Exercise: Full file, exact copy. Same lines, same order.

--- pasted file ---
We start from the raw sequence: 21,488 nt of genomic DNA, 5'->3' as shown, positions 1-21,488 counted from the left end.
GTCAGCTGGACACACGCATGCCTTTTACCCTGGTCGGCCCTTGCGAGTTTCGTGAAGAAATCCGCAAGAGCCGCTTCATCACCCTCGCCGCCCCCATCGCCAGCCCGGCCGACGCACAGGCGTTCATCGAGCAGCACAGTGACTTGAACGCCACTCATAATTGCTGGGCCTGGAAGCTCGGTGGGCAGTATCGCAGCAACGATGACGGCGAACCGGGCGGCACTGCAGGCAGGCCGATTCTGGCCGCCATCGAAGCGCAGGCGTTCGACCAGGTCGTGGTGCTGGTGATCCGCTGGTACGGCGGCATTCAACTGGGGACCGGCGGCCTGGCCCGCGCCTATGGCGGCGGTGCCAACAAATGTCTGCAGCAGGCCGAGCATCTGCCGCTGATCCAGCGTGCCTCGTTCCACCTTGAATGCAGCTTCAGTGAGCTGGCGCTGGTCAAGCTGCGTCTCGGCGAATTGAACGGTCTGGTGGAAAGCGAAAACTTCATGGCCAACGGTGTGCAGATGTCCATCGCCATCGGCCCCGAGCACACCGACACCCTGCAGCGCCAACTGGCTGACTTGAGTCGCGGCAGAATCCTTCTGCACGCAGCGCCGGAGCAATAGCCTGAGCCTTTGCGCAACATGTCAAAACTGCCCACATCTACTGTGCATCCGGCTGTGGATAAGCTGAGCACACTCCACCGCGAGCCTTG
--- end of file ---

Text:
We start from the raw sequence: 21,488 nt of genomic DNA, 5'->3' as shown, positions 1-21,488 counted from the left end.
GTCAGCTGGACACACGCATGCCTTTTACCCTGGTCGGCCCTTGCGAGTTTCGTGAAGAAATCCGCAAGAGCCGCTTCATCACCCTCGCCGCCCCCATCGCCAGCCCGGCCGACGCACAGGCGTTCATCGAGCAGCACAGTGACTTGAACGCCACTCATAATTGCTGGGCCTGGAAGCTCGGTGGGCAGTATCGCAGCAACGATGACGGCGAACCGGGCGGCACTGCAGGCAGGCCGATTCTGGCCGCCATCGAAGCGCAGGCGTTCGACCAGGTCGTGGTGCTGGTGATCCGCTGGTACGGCGGCATTCAACTGGGGACCGGCGGCCTGGCCCGCGCCTATGGCGGCGGTGCCAACAAATGTCTGCAGCAGGCCGAGCATCTGCCGCTGATCCAGCGTGCCTCGTTCCACCTTGAATGCAGCTTCAGTGAGCTGGCGCTGGTCAAGCTGCGTCTCGGCGAATTGAACGGTCTGGTGGAAAGCGAAAACTTCATGGCCAACGGTGTGCAGATGTCCATCGCCATCGGCCCCGAGCACACCGACACCCTGCAGCGCCAACTGGCTGACTTGAGTCGCGGCAGAATCCTTCTGCACGCAGCGCCGGAGCAATAGCCTGAGCCTTTGCGCAACATGTCAAAACTGCCCACATCTACTGTGCATCCGGCTGTGGATAAGCTGAGCACACTCCACCGCGAGCCTTG